Andrew F. "Putsy" Toth, a former teacher and coach who was in the Waite High School Athletic Hall of Fame, died Wednesday of a cardiac arrhythmia at St. Luke's Hospital, a family member said. He was 59.
Mr. Toth, a 1964 graduate of Waite High School, gained fame as an end and a placekicker on the football team, earning him the nickname the "Golden Toe." He earned an athletic scholarship at the University of Toledo, where he played football and basketball.
He would become a favorite among the students he coached and taught mathematics and auto mechanics at Woodward High School, starting in 1969.
He also taught at Macomber and Start before returning to Woodward. In 1993, he took a position as the Toledo Public Schools' vocational director of trade and industry.
Mr. Toth held that position until he retired in 1999.
"He was very selfless and always thought of others before he thought of himself," said Elaine Toth, his wife of 34 years.
"He loved being around people and enjoyed being a teacher. He wasn't a couch potato."
Mrs. Toth said they never had children of their own, but teaching provided him with plenty of opportunities to play a strong influence in the lives of the students he taught.
"They were all his children," Mrs. Toth said of her husband's students.
"He was a mentor to many of them. He was like a father because many of the [students] grew up in single-parent homes."
She said Mr. Toth loved sports and developed an enjoyment for drag racing and pool and was involved with both.
Mrs. Toth said he traveled to Las Vegas several times to participate in pool tournaments.
Mr. Toth, though, became paralyzed from a spinal cord injury from a fall at his home in 2003.
Two of his former high school baseball players, Joe Correa, president of ABC Seamless Siding, and Ed Johnson, vice-president of sales for Blako Industries, organized various fund-raisers to help pay for rehabilitation and to purchase Mr. Toth a handicap-accessible van.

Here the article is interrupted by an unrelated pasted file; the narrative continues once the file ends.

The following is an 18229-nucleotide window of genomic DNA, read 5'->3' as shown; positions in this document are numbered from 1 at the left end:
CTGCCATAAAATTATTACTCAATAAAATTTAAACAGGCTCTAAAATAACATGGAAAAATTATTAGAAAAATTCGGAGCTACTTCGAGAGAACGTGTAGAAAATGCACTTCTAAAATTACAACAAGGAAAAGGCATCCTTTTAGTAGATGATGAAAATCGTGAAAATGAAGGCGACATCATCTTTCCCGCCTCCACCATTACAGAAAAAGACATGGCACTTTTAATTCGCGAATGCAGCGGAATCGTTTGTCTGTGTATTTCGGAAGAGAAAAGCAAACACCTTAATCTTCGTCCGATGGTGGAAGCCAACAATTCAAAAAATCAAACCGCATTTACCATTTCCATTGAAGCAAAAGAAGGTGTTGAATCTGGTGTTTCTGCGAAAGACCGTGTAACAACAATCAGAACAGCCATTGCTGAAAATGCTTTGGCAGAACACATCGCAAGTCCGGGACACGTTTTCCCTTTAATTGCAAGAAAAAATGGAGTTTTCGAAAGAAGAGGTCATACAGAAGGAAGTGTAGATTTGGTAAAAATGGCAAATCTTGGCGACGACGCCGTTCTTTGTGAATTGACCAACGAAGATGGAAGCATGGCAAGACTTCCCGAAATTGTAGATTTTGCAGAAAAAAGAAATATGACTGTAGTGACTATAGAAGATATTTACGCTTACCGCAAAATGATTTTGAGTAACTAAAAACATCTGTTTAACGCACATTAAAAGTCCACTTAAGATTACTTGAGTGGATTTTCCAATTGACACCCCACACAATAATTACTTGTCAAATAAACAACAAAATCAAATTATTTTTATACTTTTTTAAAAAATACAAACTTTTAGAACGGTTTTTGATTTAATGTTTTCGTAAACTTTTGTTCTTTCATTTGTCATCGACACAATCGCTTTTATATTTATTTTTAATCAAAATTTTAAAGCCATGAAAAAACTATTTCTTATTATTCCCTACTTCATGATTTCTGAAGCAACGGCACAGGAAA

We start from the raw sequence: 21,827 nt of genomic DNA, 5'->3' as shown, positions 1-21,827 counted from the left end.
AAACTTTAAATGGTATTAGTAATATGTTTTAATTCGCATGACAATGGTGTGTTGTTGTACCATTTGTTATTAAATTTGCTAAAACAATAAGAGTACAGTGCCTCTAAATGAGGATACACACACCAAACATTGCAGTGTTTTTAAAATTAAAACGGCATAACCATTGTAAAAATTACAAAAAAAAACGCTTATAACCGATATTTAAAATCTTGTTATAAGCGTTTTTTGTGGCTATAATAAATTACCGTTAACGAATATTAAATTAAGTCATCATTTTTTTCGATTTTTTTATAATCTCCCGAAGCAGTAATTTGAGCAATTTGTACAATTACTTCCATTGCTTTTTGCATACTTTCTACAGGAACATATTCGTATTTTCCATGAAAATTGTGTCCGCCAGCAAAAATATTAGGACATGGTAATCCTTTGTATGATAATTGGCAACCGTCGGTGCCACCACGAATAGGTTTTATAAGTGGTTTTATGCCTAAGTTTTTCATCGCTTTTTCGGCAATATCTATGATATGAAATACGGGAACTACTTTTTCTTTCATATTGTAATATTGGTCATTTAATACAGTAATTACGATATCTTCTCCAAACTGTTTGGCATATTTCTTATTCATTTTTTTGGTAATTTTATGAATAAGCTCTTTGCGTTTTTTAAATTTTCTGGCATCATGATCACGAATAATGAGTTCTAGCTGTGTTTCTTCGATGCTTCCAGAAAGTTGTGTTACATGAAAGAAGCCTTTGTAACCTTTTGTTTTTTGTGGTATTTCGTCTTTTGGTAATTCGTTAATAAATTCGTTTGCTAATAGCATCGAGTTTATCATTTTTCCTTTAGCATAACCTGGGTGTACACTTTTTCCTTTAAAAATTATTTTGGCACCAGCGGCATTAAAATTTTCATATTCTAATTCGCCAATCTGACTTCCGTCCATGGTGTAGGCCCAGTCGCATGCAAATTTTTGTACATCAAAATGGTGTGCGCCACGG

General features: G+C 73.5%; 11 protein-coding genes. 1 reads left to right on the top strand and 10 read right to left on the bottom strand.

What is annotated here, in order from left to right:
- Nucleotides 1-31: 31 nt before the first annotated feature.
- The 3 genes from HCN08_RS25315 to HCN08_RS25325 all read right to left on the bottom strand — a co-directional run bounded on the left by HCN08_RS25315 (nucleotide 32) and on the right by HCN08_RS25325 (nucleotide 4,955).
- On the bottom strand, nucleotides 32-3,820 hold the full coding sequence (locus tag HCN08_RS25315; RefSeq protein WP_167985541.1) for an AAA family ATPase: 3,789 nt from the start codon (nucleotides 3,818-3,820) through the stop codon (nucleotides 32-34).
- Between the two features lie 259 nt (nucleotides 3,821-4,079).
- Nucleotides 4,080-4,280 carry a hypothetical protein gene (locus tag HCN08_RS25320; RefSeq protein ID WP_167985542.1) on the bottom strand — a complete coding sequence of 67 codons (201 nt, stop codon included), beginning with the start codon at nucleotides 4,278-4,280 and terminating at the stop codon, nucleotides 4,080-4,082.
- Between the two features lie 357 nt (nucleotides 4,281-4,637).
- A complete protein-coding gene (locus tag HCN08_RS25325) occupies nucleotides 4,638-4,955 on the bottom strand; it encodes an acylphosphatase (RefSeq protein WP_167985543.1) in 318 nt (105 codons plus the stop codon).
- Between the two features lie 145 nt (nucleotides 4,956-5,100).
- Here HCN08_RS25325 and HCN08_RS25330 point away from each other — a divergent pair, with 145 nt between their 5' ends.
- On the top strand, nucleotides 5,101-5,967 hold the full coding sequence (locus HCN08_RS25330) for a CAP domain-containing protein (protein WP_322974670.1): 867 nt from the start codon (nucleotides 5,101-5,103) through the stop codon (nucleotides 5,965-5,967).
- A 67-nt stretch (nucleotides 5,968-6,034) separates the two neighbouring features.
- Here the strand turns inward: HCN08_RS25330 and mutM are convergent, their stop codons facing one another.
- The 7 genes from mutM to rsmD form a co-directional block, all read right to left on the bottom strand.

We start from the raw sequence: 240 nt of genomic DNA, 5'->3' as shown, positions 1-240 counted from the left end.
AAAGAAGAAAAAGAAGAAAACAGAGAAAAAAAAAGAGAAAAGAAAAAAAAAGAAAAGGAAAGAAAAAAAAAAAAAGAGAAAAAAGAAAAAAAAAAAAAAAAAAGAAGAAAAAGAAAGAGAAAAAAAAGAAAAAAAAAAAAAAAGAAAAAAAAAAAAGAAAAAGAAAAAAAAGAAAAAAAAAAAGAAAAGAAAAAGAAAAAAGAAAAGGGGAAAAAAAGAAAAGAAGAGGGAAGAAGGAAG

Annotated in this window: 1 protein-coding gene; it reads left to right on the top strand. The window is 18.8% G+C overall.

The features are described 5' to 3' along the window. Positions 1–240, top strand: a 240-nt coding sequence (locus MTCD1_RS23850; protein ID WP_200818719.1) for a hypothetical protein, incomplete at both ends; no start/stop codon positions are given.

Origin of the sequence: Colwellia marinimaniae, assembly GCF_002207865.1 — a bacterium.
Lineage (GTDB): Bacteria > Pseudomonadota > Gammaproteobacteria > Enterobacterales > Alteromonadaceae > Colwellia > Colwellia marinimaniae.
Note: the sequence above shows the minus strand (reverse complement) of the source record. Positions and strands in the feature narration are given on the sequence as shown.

"He would go out of his way and do so much for the young kids," Mr. Correa said yesterday. "He was trying to teach them the proper way to do things and the proper attitude. He was just a heck of a guy. Andy meant to me having a positive attitude and if you're going to do something, then do it right. He told me that he would never give up, and I know he didn't."
"I think that speaks volumes of the investment he put into his students," said Ali Stabley, a sister-in-law.
"Some of his students he taught became quite successful and when they heard about this freak accident, they really rallied the troops and raised money anyway they could.
"He wasn't just teaching his students, but he demonstrated it for them as well. He knew the next generation was watching him."
Mr. Toth was inducted into the Waite Athletic Hall of Fame in 2004. Mrs. Toth said her husband was humbled by the honor.
"He's not a bragger at all, but he was very proud to be inducted," Mrs. Toth said. "He didn't feel like he deserved it. but he was very happy with it."
Mr. Toth taught in Toledo Public Schools for 30 years. In the early 1980s, he was an applicant for NASA's "Teacher in Space" program. He was awarded the "Teacher of the Year in Auto Mechanics" honor in the mid-1980s.
Surviving are his wife, Elaine; father, Andrew Toth II; sisters, Lynn Keil, Cindy Laws, and Pam Toth.
Visitation will be from 2 to 8 p.m. today, at Coyle Funeral Home, 1770 South Reynolds Rd. Funeral services will be at 10 a.m. tomorrow at the mortuary.